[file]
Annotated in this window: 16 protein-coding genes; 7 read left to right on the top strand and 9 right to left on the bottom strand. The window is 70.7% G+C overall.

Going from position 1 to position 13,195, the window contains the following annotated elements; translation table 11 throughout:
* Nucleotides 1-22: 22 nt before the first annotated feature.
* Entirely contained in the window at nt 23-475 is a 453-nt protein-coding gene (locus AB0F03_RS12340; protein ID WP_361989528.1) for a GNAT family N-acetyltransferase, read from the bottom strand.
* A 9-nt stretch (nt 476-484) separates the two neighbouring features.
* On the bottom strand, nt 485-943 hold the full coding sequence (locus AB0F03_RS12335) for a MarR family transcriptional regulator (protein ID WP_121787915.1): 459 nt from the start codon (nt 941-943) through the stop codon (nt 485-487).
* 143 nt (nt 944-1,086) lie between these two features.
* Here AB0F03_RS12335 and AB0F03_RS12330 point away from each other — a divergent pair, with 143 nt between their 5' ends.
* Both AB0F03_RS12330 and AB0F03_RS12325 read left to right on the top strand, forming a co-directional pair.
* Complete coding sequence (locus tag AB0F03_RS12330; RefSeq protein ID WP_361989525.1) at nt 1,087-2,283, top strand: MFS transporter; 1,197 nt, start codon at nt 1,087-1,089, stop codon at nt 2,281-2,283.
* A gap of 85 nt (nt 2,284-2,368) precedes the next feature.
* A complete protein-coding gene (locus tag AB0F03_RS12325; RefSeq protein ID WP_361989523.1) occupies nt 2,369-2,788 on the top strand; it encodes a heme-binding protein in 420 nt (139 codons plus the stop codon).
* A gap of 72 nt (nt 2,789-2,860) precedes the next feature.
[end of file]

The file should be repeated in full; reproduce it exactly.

Annotated in this window: 16 protein-coding genes; 7 read left to right on the top strand and 9 right to left on the bottom strand. The window is 70.7% G+C overall.

Going from position 1 to position 13,195, the window contains the following annotated elements; translation table 11 throughout:
* Nucleotides 1-22: 22 nt before the first annotated feature.
* Entirely contained in the window at nt 23-475 is a 453-nt protein-coding gene (locus AB0F03_RS12340; protein ID WP_361989528.1) for a GNAT family N-acetyltransferase, read from the bottom strand.
* A 9-nt stretch (nt 476-484) separates the two neighbouring features.
* On the bottom strand, nt 485-943 hold the full coding sequence (locus AB0F03_RS12335) for a MarR family transcriptional regulator (protein ID WP_121787915.1): 459 nt from the start codon (nt 941-943) through the stop codon (nt 485-487).
* 143 nt (nt 944-1,086) lie between these two features.
* Here AB0F03_RS12335 and AB0F03_RS12330 point away from each other — a divergent pair, with 143 nt between their 5' ends.
* Both AB0F03_RS12330 and AB0F03_RS12325 read left to right on the top strand, forming a co-directional pair.
* Complete coding sequence (locus tag AB0F03_RS12330; RefSeq protein ID WP_361989525.1) at nt 1,087-2,283, top strand: MFS transporter; 1,197 nt, start codon at nt 1,087-1,089, stop codon at nt 2,281-2,283.
* A gap of 85 nt (nt 2,284-2,368) precedes the next feature.
* A complete protein-coding gene (locus tag AB0F03_RS12325; RefSeq protein ID WP_361989523.1) occupies nt 2,369-2,788 on the top strand; it encodes a heme-binding protein in 420 nt (139 codons plus the stop codon).
* A gap of 72 nt (nt 2,789-2,860) precedes the next feature.